The main benefits of this Innovation Accounting model over the traditional Entitlement Funding model are flexibility, lower risk, and less waste. In essence, this model involves securing seed funding for an idea from an investment committee within your organization — essentially an internal VC group, sometimes known as a growth board — then securing further funding based on whether you’re achieving your goals for the product. If you are able to demonstrate a positive return, whether in terms of learnings or revenue, you can secure more investment and continue developing. For example, you could start by asking for a sum of $10,000 that allows you to do research, have conversations with customers, and develop a mock-up. If you get a positive response from customers, then you can secure more funding to develop a better minimum viable product or speak to more customers to validate your idea further. The more you demonstrate that your product solves a need, the more funding you can get to scale it.

Levels of Innovation Accounting

Since this is a complex framework, Ries breaks Innovation Accounting down into three levels.

1. Dashboard

This level shows a collection of metrics, usually around revenue, that are acknowledged to be important. For example, imagine a cell provider who had the objective of routing callers who want to recharge their prepaid cell credit to a channel with a lower cost to serve. Their suggested solution might be to send an SMS to that caller that redirects them to a website where they can recharge their credit. In this instance, the dashboard would track the number of callers, the number that would go to the website, the number that would recharge successfully, and so on over time. But it would also track how many of those customers changed their behavior the next time they wanted to top up their credit. These metrics could help the cell provider understand whether they should change the wording in the SMS or on the site to achieve their goal of customers topping up online rather than on the phone.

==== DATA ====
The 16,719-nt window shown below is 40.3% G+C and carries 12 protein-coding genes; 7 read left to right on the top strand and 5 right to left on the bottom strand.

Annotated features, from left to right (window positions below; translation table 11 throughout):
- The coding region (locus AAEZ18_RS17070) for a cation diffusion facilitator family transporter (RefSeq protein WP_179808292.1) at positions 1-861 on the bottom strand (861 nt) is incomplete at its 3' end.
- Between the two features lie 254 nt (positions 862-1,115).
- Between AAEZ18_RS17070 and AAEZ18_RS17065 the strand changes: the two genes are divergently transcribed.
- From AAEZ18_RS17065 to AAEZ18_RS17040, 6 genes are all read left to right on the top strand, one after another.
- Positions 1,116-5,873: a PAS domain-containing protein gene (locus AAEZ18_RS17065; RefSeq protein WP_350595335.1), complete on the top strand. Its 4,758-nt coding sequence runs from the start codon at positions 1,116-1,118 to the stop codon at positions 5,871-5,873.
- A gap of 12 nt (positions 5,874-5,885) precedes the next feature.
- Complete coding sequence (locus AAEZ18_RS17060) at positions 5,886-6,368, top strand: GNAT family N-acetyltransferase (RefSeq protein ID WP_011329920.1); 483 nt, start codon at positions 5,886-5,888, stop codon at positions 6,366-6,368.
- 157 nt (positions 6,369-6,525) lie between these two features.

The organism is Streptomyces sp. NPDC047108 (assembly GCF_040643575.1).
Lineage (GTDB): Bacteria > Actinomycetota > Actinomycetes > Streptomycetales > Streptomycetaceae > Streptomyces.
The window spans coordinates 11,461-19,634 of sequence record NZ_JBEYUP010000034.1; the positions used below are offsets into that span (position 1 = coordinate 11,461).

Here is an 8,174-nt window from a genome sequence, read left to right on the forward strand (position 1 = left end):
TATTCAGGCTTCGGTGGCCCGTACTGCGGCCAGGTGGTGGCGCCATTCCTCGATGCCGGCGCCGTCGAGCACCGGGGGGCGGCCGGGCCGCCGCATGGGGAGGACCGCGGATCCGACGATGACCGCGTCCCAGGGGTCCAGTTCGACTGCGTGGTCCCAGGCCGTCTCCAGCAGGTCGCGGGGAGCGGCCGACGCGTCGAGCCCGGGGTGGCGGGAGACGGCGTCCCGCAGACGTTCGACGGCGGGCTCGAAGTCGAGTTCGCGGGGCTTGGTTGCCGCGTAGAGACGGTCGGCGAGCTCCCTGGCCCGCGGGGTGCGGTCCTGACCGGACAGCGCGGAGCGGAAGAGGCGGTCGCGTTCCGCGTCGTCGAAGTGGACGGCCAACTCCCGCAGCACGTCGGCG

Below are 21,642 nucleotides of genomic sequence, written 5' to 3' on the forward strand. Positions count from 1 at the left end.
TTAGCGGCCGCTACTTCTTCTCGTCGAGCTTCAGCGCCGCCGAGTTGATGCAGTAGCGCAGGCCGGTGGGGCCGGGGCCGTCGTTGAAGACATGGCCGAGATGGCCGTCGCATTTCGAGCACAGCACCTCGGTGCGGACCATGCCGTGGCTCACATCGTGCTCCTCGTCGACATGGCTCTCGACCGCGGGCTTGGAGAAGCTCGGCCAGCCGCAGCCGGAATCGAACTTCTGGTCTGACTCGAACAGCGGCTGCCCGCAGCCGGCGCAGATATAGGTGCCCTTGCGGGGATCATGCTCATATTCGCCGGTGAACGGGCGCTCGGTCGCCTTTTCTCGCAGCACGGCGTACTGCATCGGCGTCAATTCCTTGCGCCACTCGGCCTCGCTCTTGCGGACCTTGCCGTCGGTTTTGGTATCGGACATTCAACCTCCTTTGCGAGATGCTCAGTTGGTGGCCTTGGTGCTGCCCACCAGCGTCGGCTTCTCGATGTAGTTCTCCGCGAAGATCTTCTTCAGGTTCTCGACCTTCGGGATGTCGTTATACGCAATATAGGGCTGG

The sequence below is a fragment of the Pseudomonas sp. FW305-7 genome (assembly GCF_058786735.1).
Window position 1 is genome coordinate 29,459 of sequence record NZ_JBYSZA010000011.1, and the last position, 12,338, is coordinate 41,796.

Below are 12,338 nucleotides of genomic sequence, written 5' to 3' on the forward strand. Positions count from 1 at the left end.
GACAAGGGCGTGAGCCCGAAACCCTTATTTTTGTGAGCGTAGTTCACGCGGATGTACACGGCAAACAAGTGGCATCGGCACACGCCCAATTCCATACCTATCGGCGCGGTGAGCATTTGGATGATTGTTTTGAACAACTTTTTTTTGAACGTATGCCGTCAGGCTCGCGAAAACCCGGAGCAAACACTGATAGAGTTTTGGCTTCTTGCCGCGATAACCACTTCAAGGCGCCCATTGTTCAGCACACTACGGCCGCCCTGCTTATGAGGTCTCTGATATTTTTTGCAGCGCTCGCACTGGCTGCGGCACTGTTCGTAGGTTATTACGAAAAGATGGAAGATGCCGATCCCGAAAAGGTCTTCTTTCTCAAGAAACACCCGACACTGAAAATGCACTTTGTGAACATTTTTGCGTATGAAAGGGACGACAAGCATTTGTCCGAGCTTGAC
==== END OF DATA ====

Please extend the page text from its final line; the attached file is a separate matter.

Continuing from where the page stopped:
2. Business Case

In this level, metrics such as costs and retention become more important, and contribute to building a business case. In the cell provider scenario, they might consider whether the increased number of customers using the website to top up credit is actually cheaper. For example, how much are they spending on advertising to change the behavior? Asking these questions builds the business case for continuing to develop the solution.

3. Net Present Value

As Ries states, at this level, the goal is to translate learning into dollars by rerunning the full business case after each new data point. The cell provider would look at the net present value of every change they made while developing their solution. For example, if the previous week saw a 3.5% behavior conversion rate and this week saw a 3.7% rate, what would that mean in terms of additional value in today’s terms if they left the solution operating for three years? This is a more concrete way to validate the solutions than making assumptions on ROI, which is often the approach in Entitlement-Based funding. 

Is your funding model a barrier to innovation in your organization?

To learn more about how Domain Consulting can help you, contact us, or get in touch with your Account Executive.